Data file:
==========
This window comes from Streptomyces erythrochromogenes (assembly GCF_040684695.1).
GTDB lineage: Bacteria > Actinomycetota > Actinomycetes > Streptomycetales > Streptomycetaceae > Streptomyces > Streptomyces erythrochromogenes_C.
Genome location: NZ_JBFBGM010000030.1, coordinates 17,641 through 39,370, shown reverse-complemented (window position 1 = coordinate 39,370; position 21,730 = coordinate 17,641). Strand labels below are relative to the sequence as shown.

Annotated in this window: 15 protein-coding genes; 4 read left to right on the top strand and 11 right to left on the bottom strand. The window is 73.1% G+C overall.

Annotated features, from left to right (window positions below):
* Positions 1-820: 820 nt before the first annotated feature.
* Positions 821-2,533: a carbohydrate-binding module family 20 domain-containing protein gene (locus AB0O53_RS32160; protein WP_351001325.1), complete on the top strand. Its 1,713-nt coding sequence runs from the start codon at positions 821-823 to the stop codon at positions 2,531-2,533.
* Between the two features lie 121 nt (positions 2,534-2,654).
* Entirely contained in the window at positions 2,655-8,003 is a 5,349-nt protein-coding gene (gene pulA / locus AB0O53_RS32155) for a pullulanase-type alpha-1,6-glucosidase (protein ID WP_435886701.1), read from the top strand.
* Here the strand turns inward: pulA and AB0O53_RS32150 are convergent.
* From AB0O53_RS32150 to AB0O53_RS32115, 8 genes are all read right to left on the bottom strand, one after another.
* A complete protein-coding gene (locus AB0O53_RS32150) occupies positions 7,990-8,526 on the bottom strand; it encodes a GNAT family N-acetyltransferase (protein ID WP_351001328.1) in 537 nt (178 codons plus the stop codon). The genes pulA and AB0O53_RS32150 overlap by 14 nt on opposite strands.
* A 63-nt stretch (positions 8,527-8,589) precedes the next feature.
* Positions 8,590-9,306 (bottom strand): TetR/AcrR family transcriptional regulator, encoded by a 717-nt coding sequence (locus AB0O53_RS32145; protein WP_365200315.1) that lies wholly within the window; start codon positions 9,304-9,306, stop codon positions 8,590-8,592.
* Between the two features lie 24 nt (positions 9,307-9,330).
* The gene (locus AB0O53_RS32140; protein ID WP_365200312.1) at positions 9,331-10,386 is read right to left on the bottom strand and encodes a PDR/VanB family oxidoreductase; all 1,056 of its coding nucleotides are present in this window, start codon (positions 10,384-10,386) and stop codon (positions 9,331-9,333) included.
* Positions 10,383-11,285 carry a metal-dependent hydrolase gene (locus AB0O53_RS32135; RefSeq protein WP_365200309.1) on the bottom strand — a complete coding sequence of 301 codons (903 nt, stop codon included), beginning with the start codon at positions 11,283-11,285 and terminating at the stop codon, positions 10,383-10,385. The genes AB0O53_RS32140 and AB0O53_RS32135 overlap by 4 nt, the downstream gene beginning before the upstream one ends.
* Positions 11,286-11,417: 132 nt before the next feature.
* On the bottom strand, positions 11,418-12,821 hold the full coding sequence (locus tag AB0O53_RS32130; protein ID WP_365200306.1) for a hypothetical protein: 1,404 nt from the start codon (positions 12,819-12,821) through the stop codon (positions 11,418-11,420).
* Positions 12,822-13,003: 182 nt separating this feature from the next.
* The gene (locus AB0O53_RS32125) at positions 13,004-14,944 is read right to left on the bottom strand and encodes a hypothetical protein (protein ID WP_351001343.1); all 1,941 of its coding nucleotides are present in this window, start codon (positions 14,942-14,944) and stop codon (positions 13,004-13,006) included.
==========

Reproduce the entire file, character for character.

This window comes from Streptomyces erythrochromogenes (assembly GCF_040684695.1).
GTDB lineage: Bacteria > Actinomycetota > Actinomycetes > Streptomycetales > Streptomycetaceae > Streptomyces > Streptomyces erythrochromogenes_C.
Genome location: NZ_JBFBGM010000030.1, coordinates 17,641 through 39,370, shown reverse-complemented (window position 1 = coordinate 39,370; position 21,730 = coordinate 17,641). Strand labels below are relative to the sequence as shown.

Annotated in this window: 15 protein-coding genes; 4 read left to right on the top strand and 11 right to left on the bottom strand. The window is 73.1% G+C overall.

Annotated features, from left to right (window positions below):
* Positions 1-820: 820 nt before the first annotated feature.
* Positions 821-2,533: a carbohydrate-binding module family 20 domain-containing protein gene (locus AB0O53_RS32160; protein WP_351001325.1), complete on the top strand. Its 1,713-nt coding sequence runs from the start codon at positions 821-823 to the stop codon at positions 2,531-2,533.
* Between the two features lie 121 nt (positions 2,534-2,654).
* Entirely contained in the window at positions 2,655-8,003 is a 5,349-nt protein-coding gene (gene pulA / locus AB0O53_RS32155) for a pullulanase-type alpha-1,6-glucosidase (protein ID WP_435886701.1), read from the top strand.
* Here the strand turns inward: pulA and AB0O53_RS32150 are convergent.
* From AB0O53_RS32150 to AB0O53_RS32115, 8 genes are all read right to left on the bottom strand, one after another.
* A complete protein-coding gene (locus AB0O53_RS32150) occupies positions 7,990-8,526 on the bottom strand; it encodes a GNAT family N-acetyltransferase (protein ID WP_351001328.1) in 537 nt (178 codons plus the stop codon). The genes pulA and AB0O53_RS32150 overlap by 14 nt on opposite strands.
* A 63-nt stretch (positions 8,527-8,589) precedes the next feature.
* Positions 8,590-9,306 (bottom strand): TetR/AcrR family transcriptional regulator, encoded by a 717-nt coding sequence (locus AB0O53_RS32145; protein WP_365200315.1) that lies wholly within the window; start codon positions 9,304-9,306, stop codon positions 8,590-8,592.
* Between the two features lie 24 nt (positions 9,307-9,330).
* The gene (locus AB0O53_RS32140; protein ID WP_365200312.1) at positions 9,331-10,386 is read right to left on the bottom strand and encodes a PDR/VanB family oxidoreductase; all 1,056 of its coding nucleotides are present in this window, start codon (positions 10,384-10,386) and stop codon (positions 9,331-9,333) included.
* Positions 10,383-11,285 carry a metal-dependent hydrolase gene (locus AB0O53_RS32135; RefSeq protein WP_365200309.1) on the bottom strand — a complete coding sequence of 301 codons (903 nt, stop codon included), beginning with the start codon at positions 11,283-11,285 and terminating at the stop codon, positions 10,383-10,385. The genes AB0O53_RS32140 and AB0O53_RS32135 overlap by 4 nt, the downstream gene beginning before the upstream one ends.
* Positions 11,286-11,417: 132 nt before the next feature.
* On the bottom strand, positions 11,418-12,821 hold the full coding sequence (locus tag AB0O53_RS32130; protein ID WP_365200306.1) for a hypothetical protein: 1,404 nt from the start codon (positions 12,819-12,821) through the stop codon (positions 11,418-11,420).
* Positions 12,822-13,003: 182 nt separating this feature from the next.
* The gene (locus AB0O53_RS32125) at positions 13,004-14,944 is read right to left on the bottom strand and encodes a hypothetical protein (protein ID WP_351001343.1); all 1,941 of its coding nucleotides are present in this window, start codon (positions 14,942-14,944) and stop codon (positions 13,004-13,006) included.